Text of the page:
### Association-Bias Trial Move 1. Specification

• With equal probability, choose a move:

• Association

• select a molecule that is not associated

• select another molecule (associated or not)

• put first molecule in volume eV in vicinity of second

• Disassociation

• select a molecule that is associated

• move it to a random position anywhere in the system

### Association-Bias Trial Move 2. Analysis of Trial Probabilities

• Detailed specification of trial moves and and probabilities

Forward-step trial probability

Reverse-step trial probability

(*) incorrect

pi

pij

pj

pji

### Association-Bias Trial Move3. Analysis of Detailed Balance

Forward-step trial probability

Reverse-step trial probability

Detailed balance

=

Acceptance probability

• This is incorrect!

• Need to account for full probability of positioning in rnew

• must look in local environment of trial position to see if it lies also in the neighborhood of other atoms

• add a 1/eV for each atom

• Algorithm requires to identify or keep track of number of associated/unassociated molecules

This region has extra probability of being selected (in vicinity of two molecules)

### Using an Approximation Potential1. Specification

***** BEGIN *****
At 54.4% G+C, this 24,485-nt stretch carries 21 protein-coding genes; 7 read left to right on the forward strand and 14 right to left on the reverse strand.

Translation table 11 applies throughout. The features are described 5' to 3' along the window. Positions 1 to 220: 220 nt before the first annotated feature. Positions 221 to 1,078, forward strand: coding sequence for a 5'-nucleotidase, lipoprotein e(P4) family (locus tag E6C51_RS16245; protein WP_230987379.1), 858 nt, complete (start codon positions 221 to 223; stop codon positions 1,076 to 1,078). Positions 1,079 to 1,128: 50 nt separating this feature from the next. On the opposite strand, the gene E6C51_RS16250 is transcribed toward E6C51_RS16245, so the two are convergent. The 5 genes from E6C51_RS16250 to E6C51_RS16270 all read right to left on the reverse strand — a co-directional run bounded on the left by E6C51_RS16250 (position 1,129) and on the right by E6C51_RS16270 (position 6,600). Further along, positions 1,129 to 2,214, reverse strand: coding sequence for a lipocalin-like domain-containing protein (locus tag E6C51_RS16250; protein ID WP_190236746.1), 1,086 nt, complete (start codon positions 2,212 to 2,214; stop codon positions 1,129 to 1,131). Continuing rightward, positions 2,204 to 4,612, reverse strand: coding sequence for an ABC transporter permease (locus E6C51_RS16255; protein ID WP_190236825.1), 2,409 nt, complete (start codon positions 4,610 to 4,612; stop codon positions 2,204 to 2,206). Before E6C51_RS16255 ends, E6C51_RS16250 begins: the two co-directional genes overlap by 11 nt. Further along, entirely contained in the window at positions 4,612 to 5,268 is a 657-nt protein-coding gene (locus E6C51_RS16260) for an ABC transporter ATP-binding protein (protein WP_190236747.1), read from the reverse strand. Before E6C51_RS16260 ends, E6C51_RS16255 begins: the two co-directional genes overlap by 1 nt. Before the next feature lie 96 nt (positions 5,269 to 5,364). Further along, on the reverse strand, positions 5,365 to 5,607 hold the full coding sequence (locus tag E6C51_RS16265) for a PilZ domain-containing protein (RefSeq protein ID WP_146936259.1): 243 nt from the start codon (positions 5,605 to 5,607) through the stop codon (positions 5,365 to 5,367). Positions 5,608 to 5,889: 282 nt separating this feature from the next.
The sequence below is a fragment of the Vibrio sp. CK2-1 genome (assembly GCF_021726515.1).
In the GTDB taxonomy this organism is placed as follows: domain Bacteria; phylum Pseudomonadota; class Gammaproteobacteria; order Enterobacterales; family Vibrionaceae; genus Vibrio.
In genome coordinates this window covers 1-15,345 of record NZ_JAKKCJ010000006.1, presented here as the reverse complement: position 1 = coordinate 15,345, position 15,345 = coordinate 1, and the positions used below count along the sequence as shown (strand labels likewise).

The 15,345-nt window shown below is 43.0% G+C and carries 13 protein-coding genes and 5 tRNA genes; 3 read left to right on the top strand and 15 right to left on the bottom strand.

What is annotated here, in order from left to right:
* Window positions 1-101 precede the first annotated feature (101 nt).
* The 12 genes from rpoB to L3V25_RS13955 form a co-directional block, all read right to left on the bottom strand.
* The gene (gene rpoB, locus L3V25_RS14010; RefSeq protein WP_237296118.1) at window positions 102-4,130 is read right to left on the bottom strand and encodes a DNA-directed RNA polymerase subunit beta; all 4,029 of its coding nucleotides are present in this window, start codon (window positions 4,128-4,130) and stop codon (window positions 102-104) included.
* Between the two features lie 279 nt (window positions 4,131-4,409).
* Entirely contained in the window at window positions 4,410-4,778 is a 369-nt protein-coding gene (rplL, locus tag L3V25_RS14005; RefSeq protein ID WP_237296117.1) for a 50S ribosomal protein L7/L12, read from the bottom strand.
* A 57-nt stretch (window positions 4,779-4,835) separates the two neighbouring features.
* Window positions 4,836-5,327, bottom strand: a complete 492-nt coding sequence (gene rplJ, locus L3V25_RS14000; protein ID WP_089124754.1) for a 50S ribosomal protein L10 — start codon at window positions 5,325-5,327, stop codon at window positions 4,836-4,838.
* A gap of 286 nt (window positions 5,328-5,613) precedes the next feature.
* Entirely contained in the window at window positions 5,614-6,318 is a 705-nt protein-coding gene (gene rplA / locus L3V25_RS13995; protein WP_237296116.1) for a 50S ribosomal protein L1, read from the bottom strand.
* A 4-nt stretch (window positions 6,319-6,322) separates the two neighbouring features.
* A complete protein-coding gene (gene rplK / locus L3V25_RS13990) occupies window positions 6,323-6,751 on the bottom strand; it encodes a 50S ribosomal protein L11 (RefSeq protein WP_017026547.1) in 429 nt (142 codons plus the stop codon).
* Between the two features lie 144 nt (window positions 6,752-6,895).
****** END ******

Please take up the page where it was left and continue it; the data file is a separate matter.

• Evaluating the potential energy is the most time-consuming part of a simulation

• Some potentials are especially time-consuming, e.g.

• three-body potentials

• Ewald sum

• Idea:

• move system through Markov chain using an approximation to the real potential (cheaper to compute)

• at intervals, accept or reject entire subchain using correct potential

True potential

Approximate

True potential

1

2

3

n

State i

State j

### Approximation Potential 2. Analysis of Trial Probabilities

• What are pij and pji?

• Given that each elementary Markov step obeys detailed balance for the approximate potential…

• …one can show that the “super-step” ij also obeys detailed balance (for the approximate potential)

• very hard to analyze without this result

• would have to consider all paths from i to j to get transition probability

1

2

3

n

State i

State j

### Approximation Potential3. Analysis of Detailed Balance

• Formulate acceptance criterion to satisfy detailed balance for the real potential

Approximate-potential detailed balance

1

2

3

n

State i

State j

### Approximation Potential3. Analysis of Detailed Balance

• Formulate acceptance criterion to satisfy detailed balance for the real potential

Approximate-potential detailed balance

1

2

3

n

State i

State j

### Approximation Potential3. Analysis of Detailed Balance

• Formulate acceptance criterion to satisfy detailed balance for the real potential

Close to 1 if approximate potential is good description of true potential

### Summary

• Good Monte Carlo keeps the system moving among a wide variety of states

• At times sampling of wide distribution is not done well

• many states of comparable probability not easily reached

• few states of high probability hard to find and then escape

• Biasing the underlying transition probabilities can remedy problem

• add bias to underlying TPM

• remove bias in acceptance step so overall TPM is valid

• Examples

• insertion/deletion bias in GCMC

• force bias

• association bias

• using an approximate potential